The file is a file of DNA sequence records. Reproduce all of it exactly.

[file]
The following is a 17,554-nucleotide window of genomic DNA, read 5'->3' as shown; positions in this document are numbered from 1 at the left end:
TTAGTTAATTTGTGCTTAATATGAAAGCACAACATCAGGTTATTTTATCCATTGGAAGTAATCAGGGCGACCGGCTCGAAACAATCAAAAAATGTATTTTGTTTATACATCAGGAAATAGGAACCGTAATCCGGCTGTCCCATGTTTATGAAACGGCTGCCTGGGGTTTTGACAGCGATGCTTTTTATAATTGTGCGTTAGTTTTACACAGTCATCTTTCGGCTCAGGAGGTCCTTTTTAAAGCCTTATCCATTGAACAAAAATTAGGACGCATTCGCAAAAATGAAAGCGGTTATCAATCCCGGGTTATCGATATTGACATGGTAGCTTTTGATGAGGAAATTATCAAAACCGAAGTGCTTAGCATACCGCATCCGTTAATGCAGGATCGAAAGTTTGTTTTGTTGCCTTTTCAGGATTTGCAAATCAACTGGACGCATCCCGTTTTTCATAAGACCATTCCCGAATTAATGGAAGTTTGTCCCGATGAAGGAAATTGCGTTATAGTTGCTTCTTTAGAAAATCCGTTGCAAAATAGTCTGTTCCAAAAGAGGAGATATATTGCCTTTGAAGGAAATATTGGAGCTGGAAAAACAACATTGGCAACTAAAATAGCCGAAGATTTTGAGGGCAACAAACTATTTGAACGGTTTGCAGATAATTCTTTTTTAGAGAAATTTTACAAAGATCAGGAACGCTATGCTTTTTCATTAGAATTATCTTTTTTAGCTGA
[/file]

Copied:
The following is a 17,554-nucleotide window of genomic DNA, read 5'->3' as shown; positions in this document are numbered from 1 at the left end:
TTAGTTAATTTGTGCTTAATATGAAAGCACAACATCAGGTTATTTTATCCATTGGAAGTAATCAGGGCGACCGGCTCGAAACAATCAAAAAATGTATTTTGTTTATACATCAGGAAATAGGAACCGTAATCCGGCTGTCCCATGTTTATGAAACGGCTGCCTGGGGTTTTGACAGCGATGCTTTTTATAATTGTGCGTTAGTTTTACACAGTCATCTTTCGGCTCAGGAGGTCCTTTTTAAAGCCTTATCCATTGAACAAAAATTAGGACGCATTCGCAAAAATGAAAGCGGTTATCAATCCCGGGTTATCGATATTGACATGGTAGCTTTTGATGAGGAAATTATCAAAACCGAAGTGCTTAGCATACCGCATCCGTTAATGCAGGATCGAAAGTTTGTTTTGTTGCCTTTTCAGGATTTGCAAATCAACTGGACGCATCCCGTTTTTCATAAGACCATTCCCGAATTAATGGAAGTTTGTCCCGATGAAGGAAATTGCGTTATAGTTGCTTCTTTAGAAAATCCGTTGCAAAATAGTCTGTTCCAAAAGAGGAGATATATTGCCTTTGAAGGAAATATTGGAGCTGGAAAAACAACATTGGCAACTAAAATAGCCGAAGATTTTGAGGGCAACAAACTATTTGAACGGTTTGCAGATAATTCTTTTTTAGAGAAATTTTACAAAGATCAGGAACGCTATGCTTTTTCATTAGAATTATCTTTTTTAGCTGA